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Social dominance status is associated with differences in spatial cognitive flexibility in wild mountain chickadees

Citation

Heinen, Virginia et al. (2021), Social dominance status is associated with differences in spatial cognitive flexibility in wild mountain chickadees, Dryad, Dataset, https://doi.org/10.5061/dryad.kh189326b

Abstract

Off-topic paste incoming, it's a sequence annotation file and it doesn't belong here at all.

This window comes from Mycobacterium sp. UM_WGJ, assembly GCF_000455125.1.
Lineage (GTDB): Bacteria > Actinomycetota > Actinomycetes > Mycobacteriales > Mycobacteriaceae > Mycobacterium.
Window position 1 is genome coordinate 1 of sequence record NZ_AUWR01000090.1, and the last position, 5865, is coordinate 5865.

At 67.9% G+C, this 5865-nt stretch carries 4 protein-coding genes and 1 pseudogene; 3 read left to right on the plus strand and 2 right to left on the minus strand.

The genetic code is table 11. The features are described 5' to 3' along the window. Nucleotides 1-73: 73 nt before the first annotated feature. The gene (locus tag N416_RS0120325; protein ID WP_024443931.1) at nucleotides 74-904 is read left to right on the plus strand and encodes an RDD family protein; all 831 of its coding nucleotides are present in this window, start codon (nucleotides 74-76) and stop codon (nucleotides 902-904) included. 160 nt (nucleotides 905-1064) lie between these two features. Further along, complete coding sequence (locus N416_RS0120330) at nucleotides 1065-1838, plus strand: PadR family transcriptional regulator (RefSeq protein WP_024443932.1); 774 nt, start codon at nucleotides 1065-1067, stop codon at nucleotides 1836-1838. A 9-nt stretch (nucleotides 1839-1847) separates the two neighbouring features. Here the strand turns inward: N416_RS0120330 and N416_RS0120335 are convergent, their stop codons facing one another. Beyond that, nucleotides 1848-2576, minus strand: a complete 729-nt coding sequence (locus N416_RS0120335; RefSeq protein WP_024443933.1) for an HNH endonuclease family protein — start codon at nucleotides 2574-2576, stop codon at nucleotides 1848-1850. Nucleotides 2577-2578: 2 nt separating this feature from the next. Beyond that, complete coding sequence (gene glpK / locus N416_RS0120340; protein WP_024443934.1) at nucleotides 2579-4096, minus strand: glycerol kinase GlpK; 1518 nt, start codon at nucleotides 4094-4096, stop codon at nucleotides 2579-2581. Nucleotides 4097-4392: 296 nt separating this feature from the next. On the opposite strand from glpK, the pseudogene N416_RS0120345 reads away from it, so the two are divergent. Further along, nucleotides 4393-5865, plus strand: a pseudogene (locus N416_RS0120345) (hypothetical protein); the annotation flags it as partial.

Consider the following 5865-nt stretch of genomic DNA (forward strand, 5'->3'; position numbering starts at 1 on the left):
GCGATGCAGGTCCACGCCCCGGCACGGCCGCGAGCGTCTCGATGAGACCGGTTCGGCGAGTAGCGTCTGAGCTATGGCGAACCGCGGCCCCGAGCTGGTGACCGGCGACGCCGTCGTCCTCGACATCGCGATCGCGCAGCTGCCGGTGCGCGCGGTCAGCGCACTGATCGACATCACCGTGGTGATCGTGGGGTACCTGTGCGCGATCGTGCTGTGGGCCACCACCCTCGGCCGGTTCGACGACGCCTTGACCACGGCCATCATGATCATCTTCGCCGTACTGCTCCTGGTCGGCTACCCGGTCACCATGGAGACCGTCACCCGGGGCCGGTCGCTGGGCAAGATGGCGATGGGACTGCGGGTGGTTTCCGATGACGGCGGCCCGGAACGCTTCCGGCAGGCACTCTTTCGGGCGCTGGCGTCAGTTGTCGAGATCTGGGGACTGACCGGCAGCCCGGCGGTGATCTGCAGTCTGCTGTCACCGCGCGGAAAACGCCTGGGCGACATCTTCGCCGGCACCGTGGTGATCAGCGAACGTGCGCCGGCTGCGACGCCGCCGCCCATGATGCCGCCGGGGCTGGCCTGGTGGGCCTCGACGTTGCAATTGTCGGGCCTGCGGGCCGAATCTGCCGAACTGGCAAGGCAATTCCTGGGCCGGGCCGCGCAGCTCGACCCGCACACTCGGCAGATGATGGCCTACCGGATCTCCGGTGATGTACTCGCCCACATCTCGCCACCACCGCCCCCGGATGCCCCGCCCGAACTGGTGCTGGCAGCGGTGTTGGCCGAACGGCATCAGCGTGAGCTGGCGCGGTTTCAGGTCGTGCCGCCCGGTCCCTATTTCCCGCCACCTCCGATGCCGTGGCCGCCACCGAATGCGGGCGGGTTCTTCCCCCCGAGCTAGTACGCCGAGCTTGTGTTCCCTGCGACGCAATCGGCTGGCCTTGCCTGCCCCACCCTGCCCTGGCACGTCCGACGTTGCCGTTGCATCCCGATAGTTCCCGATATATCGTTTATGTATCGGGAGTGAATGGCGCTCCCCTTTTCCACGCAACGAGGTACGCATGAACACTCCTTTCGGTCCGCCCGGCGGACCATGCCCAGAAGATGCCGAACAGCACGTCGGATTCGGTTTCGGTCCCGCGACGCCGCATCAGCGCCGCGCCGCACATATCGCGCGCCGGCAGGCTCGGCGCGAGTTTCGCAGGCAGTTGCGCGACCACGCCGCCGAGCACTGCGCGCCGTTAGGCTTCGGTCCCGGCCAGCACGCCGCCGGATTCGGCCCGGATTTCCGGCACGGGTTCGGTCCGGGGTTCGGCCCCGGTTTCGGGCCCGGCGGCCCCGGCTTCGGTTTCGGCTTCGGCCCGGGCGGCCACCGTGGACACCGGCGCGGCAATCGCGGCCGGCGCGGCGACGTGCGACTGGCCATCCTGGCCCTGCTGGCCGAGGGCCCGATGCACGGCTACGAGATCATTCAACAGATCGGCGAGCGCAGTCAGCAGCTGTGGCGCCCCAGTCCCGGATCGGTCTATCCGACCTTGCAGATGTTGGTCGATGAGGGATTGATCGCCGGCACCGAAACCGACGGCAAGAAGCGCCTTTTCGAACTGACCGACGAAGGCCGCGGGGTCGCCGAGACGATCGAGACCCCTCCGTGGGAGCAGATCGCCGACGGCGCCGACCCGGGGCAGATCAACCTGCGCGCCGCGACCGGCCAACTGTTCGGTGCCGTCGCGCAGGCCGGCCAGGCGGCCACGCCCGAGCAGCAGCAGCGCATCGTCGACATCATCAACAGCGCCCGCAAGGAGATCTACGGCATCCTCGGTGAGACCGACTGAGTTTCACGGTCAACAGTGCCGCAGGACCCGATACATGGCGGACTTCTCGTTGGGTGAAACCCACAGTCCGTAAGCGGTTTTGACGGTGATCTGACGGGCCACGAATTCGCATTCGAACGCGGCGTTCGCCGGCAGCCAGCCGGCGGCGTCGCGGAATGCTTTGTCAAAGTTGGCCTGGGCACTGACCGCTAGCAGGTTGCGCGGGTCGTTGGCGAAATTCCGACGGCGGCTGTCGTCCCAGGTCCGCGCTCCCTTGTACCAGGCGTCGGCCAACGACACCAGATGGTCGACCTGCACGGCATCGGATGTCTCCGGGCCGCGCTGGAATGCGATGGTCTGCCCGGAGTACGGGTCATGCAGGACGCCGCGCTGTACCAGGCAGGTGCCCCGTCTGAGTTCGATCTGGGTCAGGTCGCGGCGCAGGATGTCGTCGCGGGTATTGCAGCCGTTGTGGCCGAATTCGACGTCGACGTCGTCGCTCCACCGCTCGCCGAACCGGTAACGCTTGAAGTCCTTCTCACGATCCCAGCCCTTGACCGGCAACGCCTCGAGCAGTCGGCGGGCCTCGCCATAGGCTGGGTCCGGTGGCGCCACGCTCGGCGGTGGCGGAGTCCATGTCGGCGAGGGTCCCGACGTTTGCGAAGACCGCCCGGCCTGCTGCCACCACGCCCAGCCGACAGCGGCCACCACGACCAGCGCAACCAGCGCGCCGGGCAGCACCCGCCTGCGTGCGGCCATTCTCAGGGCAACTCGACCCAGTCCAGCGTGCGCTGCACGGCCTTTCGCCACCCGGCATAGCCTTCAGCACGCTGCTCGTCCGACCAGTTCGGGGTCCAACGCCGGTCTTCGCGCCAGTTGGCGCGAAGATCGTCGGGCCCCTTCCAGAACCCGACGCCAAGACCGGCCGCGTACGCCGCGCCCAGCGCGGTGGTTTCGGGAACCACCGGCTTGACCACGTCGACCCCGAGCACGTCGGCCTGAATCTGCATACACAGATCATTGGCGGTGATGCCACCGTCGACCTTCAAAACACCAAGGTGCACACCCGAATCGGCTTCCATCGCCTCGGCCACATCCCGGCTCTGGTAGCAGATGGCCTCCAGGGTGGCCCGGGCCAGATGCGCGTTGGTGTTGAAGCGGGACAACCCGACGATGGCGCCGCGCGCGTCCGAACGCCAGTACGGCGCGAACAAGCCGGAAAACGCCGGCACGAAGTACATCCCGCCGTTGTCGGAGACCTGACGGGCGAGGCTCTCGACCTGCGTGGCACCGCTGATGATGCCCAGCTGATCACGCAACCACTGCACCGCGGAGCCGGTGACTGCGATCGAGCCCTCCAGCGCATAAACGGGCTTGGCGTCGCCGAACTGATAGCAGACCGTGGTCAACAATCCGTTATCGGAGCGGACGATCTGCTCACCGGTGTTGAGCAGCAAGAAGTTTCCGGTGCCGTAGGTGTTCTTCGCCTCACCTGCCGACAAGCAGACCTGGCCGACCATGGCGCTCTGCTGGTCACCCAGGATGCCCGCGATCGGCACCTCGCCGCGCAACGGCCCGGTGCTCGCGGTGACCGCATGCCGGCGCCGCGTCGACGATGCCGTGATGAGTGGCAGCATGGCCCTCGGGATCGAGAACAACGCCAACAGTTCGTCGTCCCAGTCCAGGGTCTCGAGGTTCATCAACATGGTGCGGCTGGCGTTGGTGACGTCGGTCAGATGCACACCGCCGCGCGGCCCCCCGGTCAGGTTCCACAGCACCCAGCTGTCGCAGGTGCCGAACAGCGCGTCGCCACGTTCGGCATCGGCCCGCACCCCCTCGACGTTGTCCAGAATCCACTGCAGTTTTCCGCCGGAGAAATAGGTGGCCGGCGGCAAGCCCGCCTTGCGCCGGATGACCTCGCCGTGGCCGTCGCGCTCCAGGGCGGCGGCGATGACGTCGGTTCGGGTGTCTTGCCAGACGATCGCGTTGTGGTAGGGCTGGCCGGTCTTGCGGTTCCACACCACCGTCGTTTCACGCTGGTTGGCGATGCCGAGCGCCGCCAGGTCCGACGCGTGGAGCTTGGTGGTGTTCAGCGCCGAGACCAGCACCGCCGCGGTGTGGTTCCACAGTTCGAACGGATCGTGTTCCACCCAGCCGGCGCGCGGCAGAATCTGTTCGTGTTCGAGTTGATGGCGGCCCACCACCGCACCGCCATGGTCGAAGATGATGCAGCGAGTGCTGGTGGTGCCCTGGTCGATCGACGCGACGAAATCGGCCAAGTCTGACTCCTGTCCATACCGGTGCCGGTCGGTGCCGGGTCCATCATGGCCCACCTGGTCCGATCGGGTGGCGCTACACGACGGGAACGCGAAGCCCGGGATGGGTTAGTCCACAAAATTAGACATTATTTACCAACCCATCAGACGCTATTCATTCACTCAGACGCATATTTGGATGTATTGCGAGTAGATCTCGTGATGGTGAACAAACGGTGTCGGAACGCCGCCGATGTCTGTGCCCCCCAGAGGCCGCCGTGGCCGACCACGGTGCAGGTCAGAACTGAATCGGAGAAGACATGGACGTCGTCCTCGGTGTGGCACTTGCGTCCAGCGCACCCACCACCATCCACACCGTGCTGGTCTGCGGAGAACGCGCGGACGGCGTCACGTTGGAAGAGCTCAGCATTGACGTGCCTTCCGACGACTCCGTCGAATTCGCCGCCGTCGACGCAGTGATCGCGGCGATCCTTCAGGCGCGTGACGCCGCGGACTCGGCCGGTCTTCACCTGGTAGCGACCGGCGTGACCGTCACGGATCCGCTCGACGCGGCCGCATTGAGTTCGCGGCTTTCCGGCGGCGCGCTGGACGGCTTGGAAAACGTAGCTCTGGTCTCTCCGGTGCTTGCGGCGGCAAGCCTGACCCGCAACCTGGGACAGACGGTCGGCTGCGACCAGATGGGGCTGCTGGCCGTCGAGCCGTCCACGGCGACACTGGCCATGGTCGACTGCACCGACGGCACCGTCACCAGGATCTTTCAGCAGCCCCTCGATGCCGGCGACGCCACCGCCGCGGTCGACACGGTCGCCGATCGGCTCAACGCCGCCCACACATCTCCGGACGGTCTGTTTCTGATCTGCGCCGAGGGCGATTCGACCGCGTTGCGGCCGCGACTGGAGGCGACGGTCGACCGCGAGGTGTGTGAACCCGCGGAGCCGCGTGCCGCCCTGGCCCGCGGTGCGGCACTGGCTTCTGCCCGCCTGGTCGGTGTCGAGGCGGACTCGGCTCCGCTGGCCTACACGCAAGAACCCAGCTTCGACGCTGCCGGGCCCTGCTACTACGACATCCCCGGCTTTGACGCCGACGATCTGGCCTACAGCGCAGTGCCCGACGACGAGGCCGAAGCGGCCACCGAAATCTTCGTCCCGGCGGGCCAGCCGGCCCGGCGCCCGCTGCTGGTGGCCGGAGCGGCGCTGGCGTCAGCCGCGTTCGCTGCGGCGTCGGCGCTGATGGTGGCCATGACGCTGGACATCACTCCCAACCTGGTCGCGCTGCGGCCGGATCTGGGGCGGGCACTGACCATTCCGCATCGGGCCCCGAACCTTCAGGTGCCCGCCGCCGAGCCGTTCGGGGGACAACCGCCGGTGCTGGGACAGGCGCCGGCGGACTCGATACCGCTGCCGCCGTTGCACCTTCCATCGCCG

Social dominance has long been used as a model to investigate social stress. However, many studies using such comparisons have been performed in captive environments. These environments may produce unnaturally high antagonistic interactions, exaggerating the stress of social subordination and any associated adverse consequences. One such adverse effect concerns impaired cognitive ability, often thought to be associated with social subordination. Here, we tested whether social dominance rank is associated with differences in spatial learning and memory and in reversal spatial learning (flexibility) abilities in wild food-caching mountain chickadees at different montane elevations. Higher dominance rank was associated with higher spatial cognitive flexibility in harsh environments at higher elevations, but not at lower, milder elevations. In contrast, there were no consistent differences in spatial learning and memory ability associated with dominance rank. Our results suggest that spatial learning and memory ability in specialized food-caching species is a stable trait resilient to social influences. Spatial cognitive flexibility, on the other hand, appears to be more sensitive to environmental influences including social dominance. These findings contradict those from laboratory studies and suggest that it is critical to investigate the biological consequences of social dominance under natural conditions.